Rivaroxaban is an oral anticoagulant that works by directly inhibiting Factor Xa and so interrupting both the intrinsic and extrinsic pathway of the coagulation cascade and subsequent thrombus formation. It is the first orally active direct Factor Xa inhibitor and was granted marketing authorization in 2008 by both the European Commission and Health Canada for the prevention of venous thromboembolism in patients who have undergone elective total hip replacement and total knee replacement surgery. Rivaroxaban’s authorization comes as a result of the recent RECORD 1–4 Trials, which looked at its efficacy versus subcutaneous enoxaparin as a thromboprophylaxis in patients undergoing THA and total knee arthroplasty [1–4]. In the RECORD 1 trial, a randomized double-blinded study, 4,518 patients were assigned to receive 10 mg daily of oral rivaroxaban immediately after THA or 40 mg once daily of subcutaneous heparin beginning the same evening after THA . The primary efficacy outcome was the composite of deep venous thrombosis, nonfatal pulmonary embolism or death after 36 days and, significantly, the major safety outcome was major bleeding. The primary efficacy outcome occurred in 18 of 1,595 patients (1.1%) in the rivaroxaban group and in 58 of 1,558 patients (3.7%) in the enoxaparin group (absolute risk reduction, 2.6%; 95% confidence interval, 1.5 to 3.7; P < 0.001). Major bleeding occurred in 6 of 2,209 patients (0.3%) in the rivaroxaban group and in 2 of 2,224 patients (0.1%) in the enoxaparin group (P = 0.18). The authors concluded that a once daily oral dose of rivaroxaban was more effective for extended thromboprophylaxis than a once daily subcutaneous dose of enoxaparin in patients undergoing elective THA, with the two drugs having similar safety profiles. The manufacturers recommend that rivaroxaban only needs be taken for 35 days postoperatively, after which the risk of such a thrombotic event decreases hugely. Although six cases of major bleeding were reported in the RECORD 1 trial, we could find no available case reports in the literature regarding this side effect.
The circumstances of our patient’s case demonstrated very clearly both the obvious advantages and yet the severe disadvantages of rivaroxaban. Upon its formulation, the immediate appeal of this drug was three-fold. First, it was more efficacious in preventing deep venous thrombosis or pulmonary embolisms compared to other anticoagulants, as shown in the RECORD trials. Second, it could be taken orally, negating the need for daily subcutaneous injections that patients experience if taking heparin or a low-molecular-weight heparin, most notably in the immediate days after surgery. Third, and perhaps most significantly from a socioeconomic perspective, regular visits to general practitioners or outpatient clinics for international normalized ratio monitoring when taking warfarin are also unnecessary when taking rivaroxaban. Interestingly, rivaroxaban is the first oral Factor Xa inhibitor licensed for this purpose in Ireland. It will most likely set a trend for a class of oral anticoagulants that will see the end of subcutaneous anticoagulation as well as oral anticoagulants that require continuous blood level monitoring. Although only currently licensed for orthopedic surgery, more recent studies have shown that rivaroxaban is as effective as enoxaparin when treating symptomatic venous thromboembolism. In addition, a Phase III study of low-dose rivaroxaban in patients with acute coronary syndrome is also underway after a recent Phase II study showed that it may reduce major ischemic events [5, 6].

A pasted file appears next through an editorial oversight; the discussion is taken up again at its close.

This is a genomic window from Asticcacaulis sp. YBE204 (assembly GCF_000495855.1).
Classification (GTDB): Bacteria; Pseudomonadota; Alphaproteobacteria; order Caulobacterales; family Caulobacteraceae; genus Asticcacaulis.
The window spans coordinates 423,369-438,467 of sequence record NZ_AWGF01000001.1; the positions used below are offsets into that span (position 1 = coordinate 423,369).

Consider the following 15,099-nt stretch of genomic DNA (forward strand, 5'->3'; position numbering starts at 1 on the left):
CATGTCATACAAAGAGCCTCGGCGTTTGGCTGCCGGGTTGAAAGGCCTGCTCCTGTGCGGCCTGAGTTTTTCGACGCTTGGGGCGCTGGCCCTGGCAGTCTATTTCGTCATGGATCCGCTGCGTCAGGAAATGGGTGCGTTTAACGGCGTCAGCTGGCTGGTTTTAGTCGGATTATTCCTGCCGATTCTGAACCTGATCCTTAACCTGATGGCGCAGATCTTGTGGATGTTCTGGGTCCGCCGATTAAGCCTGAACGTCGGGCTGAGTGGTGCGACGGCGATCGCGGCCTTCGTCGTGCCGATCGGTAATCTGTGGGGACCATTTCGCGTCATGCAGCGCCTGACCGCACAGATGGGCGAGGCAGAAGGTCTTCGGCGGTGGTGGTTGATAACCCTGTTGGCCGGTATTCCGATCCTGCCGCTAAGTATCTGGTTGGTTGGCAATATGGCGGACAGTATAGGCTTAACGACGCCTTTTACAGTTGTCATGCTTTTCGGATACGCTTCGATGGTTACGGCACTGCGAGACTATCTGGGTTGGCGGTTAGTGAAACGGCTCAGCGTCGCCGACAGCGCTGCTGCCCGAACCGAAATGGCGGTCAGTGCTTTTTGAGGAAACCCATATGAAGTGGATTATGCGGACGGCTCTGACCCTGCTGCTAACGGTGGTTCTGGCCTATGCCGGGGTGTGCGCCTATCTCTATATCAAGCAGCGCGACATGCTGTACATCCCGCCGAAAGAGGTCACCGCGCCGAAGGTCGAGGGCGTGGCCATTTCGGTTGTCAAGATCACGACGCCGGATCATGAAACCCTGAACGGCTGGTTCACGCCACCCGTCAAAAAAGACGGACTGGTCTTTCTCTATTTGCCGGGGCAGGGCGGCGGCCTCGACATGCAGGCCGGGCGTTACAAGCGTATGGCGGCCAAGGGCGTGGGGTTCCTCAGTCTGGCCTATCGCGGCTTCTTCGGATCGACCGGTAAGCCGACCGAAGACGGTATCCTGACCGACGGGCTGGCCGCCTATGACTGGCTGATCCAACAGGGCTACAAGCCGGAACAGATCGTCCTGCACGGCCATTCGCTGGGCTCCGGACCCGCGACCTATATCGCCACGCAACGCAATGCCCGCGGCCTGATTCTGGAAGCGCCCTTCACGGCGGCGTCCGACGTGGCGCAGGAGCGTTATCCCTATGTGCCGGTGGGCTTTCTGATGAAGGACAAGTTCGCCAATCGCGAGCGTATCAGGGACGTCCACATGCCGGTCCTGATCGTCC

In this case, the fact that our patient had no history of hemorrhage in the past and that the organ and associated system involved, the rectum and gastrointestinal tract, had never caused him medical problems prior to this makes the magnitude of the PR bleeding more noteworthy. The absence of any risk factors would have placed him in a low-risk category for side effects. The RECORD 1 trial found reports of major bleeds in only six patients and this case demonstrates that these side effects, though rare, do occur in supposedly low-risk patients, with serious and potentially fatal complications.
The treatment of such a severe side effect includes transfusion with PRBCs based on regularly observed Hb levels. One could consider the role of radiological embolization if a source is found but this was not an option in our case. The most important learning point, however, is that the offending agent is discontinued as quickly as possible. This relies on a detailed history with specific focus on recent pharmacological treatments. Rivaroxaban has a mean terminal half-life of seven to eleven hours, which should be taken into account along with other medications that the patient is taking, such as antimycotics or human immunodeficiency virus protease inhibitors, which can potentiate bleeding. Once the agent is discontinued, bridging the patient through the period of hemorrhage safely is the primary goal. The lack of any obvious antidote to reverse the effects of the drug is an aspect that needs further research. Early studies have shown that prothrombin complex concentrate may be useful in reversing the effects of rivaroxaban . Other possible measures include the use of recombinant Factor VIIa to reduce bleeding or the use of activated charcoal to reduce absorption in cases of overdose.